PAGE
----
2. How greatly are we obliged to the Lord Jesus Cbrist for our access to God and joy in him !
To sinners, “ God is a consuming fire:” and " the law hath. concluded all under sin," and " the whole world is become guilty before God:” so that, instead of running to him as our Friend and Father with a respectful eagerness and joy, we should naturally tremble at his approach, like our guilty progenitors, who endeavoured to hide themselves from the presence of the Lord God among the trees of the garden.---O what love, what thanks, what praises, are due to him who hath “ made peace by the blood of his cross,” and opened a way for mutual freedom and fellowship--who became our Surety, our Ransom, our Advocate, our elder Brother: and so procured for us an interest in his Father and our Father, his God and our God !---If ever, therefore, you can go boldly to the Throne of Grace; if ever you find a pleasure in approaching to God ; if ever he receive you with a smile, and send you away with a blessing ; ascribe all “ to
the praise of the glory of his grace, wherein he hath made you accepted in the Beloved.” :3. Let us long for heaven
Where there shall be nothing to intercept our approaches to God, and nothing to abate our joy. Here, we often go to the altar of God with our sacrifices of prayer or praise ; but our sight of him is very imperfect, and our enjoyment, (if any we have) is mixed and momentary.
Let us be thankful for that. When we look round, and see how very few know any thing about communion with God, or have any desires after it; when we observe how contented the generality are with the increase of their corn and wine, and care not whether God lift up the light of his countenance upon them or not: if it be otherwise with us; if our heart and flesh are crying after God; if a day in his courts be better to us than a thousand spent elsewhere; and all our desire is before him; it was grace that made the difference; and, therefore, if we have but little glimpses and glances, and sips of joy now, let us be thankful for that: there is joy enough waiting for us in his temple above:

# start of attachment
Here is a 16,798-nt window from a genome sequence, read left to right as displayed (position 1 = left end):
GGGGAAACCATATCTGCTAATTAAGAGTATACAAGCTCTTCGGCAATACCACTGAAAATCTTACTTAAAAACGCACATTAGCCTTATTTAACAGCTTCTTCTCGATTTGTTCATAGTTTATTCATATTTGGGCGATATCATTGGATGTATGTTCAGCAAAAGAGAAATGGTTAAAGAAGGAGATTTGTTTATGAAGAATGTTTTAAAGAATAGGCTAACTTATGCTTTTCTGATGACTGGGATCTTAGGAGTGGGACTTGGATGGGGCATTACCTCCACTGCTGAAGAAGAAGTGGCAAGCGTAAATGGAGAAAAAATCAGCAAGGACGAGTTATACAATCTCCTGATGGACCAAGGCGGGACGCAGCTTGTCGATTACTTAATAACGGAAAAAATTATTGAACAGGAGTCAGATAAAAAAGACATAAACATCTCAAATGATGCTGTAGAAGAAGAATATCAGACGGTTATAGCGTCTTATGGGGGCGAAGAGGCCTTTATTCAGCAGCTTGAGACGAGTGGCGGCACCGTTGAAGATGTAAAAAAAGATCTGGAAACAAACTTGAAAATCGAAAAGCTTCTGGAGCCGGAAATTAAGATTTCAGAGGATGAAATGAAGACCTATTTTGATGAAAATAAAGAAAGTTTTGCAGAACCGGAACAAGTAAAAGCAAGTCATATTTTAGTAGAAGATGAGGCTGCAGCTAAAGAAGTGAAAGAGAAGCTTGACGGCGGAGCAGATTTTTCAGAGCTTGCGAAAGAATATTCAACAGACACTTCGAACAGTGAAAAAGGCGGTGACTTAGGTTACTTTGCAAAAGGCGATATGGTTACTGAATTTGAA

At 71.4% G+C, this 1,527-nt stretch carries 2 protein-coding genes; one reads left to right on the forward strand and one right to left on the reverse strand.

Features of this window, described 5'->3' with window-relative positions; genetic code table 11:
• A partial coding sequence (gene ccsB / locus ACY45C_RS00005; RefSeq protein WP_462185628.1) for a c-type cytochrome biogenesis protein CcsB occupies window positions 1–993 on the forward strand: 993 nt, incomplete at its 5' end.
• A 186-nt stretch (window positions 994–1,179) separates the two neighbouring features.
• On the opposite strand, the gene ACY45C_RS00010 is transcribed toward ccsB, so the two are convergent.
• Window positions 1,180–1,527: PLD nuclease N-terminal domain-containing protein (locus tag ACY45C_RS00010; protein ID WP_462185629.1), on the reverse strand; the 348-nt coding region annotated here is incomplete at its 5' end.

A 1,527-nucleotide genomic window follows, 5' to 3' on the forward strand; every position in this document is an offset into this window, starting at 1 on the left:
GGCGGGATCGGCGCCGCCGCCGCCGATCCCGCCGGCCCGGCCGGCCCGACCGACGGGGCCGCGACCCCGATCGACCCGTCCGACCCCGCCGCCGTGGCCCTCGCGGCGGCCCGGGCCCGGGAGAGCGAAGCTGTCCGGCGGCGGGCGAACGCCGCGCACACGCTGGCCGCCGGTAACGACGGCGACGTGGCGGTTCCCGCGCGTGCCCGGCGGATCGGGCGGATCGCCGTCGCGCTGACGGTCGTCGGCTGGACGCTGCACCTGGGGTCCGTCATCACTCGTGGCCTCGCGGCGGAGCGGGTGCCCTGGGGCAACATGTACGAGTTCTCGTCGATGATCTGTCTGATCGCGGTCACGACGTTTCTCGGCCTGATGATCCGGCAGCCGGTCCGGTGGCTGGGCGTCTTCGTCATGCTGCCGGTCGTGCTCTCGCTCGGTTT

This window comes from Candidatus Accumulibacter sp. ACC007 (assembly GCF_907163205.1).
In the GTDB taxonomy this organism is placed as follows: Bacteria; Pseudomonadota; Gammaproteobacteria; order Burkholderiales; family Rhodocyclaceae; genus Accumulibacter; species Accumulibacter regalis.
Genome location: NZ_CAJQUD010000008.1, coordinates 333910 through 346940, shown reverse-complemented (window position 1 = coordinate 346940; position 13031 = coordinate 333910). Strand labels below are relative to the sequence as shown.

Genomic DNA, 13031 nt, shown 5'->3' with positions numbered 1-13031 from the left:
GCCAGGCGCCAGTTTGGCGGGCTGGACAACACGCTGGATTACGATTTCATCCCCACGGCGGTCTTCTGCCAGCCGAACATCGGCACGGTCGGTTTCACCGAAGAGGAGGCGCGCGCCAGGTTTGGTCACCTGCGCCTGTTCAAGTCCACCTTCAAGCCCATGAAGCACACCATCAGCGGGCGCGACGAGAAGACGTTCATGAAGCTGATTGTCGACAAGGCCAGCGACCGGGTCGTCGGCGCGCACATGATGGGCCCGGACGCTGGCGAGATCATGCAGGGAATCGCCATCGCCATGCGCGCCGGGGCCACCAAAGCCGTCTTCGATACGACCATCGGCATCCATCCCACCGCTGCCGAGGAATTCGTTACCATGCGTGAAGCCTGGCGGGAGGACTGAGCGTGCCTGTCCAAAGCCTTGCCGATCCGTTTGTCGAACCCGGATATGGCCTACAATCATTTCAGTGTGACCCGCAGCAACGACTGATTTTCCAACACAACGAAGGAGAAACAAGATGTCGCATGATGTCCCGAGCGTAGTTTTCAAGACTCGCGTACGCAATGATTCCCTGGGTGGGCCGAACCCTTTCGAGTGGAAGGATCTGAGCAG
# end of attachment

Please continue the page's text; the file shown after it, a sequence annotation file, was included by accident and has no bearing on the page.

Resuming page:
« There we shall see his face,
And never, never sin:
Drink endless pleasure in.” Let us so manage, that when we come to die, it may be with this text in our mouths ;--that when We are taking leave of the world, and all our com. forts in it; we may have better comforts in view ;--that when the language of Nature is, 'I am going from relations whom I dearly love;' the language of Grace may be, 'I am going to God, my exceeding joy.'
We will remember thy love more than wine. 1.'
- Before I begin to open the interesting and af, fecting contents of this passage, methinks I would fain know how the first mention of it was received, If I might presume to look into your hearts, I should probably find that some of you heard this text without any emotion at all : your curiosity was less raised, your attention less fixed, by it, than if it had been, “In the beginning God created the heaven and the earth,” or any the most common, and comparatively insignificant verse in the Bible. Perhaps the first thought that occurred to you upon hearing it was, “It is a short text, and easily remembered ; and, as it is Sacrament day, may be well enough suited to the occasion. This will be a sermon entirely for the communicants, but it is nothing to me: I will try to sleep, or think of some thing else the while'- What is this nothing to you?-True, you are not communicants; but do you not intend to be so ?. Are
Are you resolved you never will be communicants? Is the love of Christ nothing to you ?--that love, which made him leave the bosom of his Father, and all the glory of hea.